Pros and Cons
- Generous launch and forgiveness, most notably when you strike it thin
- Feel, quality and playability comparable with the AP2s, but much easier to hit
- Impressive distance with long irons despite unremarkable ball speeds
- Pleasing mix of a thin top line with a bit of offset at address
- A bit of a dull, hollow sound with the longer irons
Titleist 718 AP3 Irons
The AP3’s offer a great amount of consistency and playability and will appeal to a lot wider market so Titleist have hit the nail on the head in that department.
When you look at these irons, you just have to try them. Simple as that. Even if you know you can’t afford them. ...
Want four (okay, three-and-a-half) sets of irons for the price of one? Sounds good, right? Well, that’s what ...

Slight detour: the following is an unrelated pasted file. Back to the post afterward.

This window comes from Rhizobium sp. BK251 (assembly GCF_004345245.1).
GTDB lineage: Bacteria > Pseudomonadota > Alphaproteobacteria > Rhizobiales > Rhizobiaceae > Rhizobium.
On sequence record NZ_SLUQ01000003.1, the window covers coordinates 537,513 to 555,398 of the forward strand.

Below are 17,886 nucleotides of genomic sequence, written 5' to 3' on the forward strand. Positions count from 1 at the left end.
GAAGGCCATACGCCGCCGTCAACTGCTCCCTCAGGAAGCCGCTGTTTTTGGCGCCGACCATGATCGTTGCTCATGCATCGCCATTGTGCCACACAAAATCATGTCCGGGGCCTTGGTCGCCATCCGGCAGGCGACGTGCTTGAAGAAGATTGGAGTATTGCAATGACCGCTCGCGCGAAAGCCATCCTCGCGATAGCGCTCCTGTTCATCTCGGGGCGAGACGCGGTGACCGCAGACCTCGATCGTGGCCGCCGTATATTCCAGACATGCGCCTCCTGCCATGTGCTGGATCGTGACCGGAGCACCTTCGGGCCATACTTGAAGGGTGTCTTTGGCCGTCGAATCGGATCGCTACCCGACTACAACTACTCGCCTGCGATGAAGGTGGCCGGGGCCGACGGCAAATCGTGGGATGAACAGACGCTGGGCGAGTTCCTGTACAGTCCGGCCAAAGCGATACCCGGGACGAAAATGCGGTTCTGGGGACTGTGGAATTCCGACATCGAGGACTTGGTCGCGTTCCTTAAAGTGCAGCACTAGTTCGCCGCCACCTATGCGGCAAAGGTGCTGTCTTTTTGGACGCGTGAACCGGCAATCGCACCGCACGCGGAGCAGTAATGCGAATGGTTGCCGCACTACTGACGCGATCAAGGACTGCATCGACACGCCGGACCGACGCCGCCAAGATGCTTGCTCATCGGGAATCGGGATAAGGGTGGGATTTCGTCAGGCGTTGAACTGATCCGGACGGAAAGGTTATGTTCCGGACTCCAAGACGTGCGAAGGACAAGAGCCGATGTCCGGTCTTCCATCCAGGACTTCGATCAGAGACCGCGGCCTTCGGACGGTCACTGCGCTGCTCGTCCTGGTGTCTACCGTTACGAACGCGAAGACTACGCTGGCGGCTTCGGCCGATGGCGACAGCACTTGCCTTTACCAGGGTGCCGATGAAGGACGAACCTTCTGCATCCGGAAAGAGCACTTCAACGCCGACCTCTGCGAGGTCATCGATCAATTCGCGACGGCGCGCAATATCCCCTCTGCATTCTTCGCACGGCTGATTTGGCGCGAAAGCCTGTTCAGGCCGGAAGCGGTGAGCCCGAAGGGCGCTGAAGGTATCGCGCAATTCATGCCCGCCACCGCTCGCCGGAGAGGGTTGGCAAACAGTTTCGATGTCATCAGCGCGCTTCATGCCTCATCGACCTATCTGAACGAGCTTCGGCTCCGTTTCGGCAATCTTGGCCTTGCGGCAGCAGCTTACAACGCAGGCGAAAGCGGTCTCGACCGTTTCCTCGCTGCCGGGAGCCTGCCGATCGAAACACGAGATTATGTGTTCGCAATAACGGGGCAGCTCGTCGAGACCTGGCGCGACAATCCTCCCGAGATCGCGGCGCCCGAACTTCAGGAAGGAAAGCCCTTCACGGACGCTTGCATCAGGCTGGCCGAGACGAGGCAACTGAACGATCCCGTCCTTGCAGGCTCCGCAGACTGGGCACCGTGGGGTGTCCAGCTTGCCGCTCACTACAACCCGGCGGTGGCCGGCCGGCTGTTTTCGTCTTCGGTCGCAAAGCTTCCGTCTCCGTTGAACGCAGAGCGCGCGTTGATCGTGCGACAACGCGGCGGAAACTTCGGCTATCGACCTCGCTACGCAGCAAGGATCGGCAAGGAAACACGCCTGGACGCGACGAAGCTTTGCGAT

On this page you’ll find our detailed assessment of the Srixon Z 765 Irons, the pros and cons, and a side-by-side ...
We’ve already given you our thoughts on the Callaway Epic irons… was that not enough? If you’re a (very) low-handicap ...
On this page you’ll find our detailed the Taylormade M1 Irons Review, the pros and cons, and a side-by-side ...
"If you are ever caught on a golf course during a storm and are afraid of lightning, hold up a 1-iron. Not even God can ...
Like many people, I’ve got a bit of an eclectic bag. I always wonder why some of my mates set out their stall, ...
On this page you’ll find our detailed assessment of the Titleist C16 Irons, the pros and cons, and a side-by-side ...
Since 2015, you haven’t been able to look at a “Best of” chart when it comes to Tour irons, and not see the Titleist ...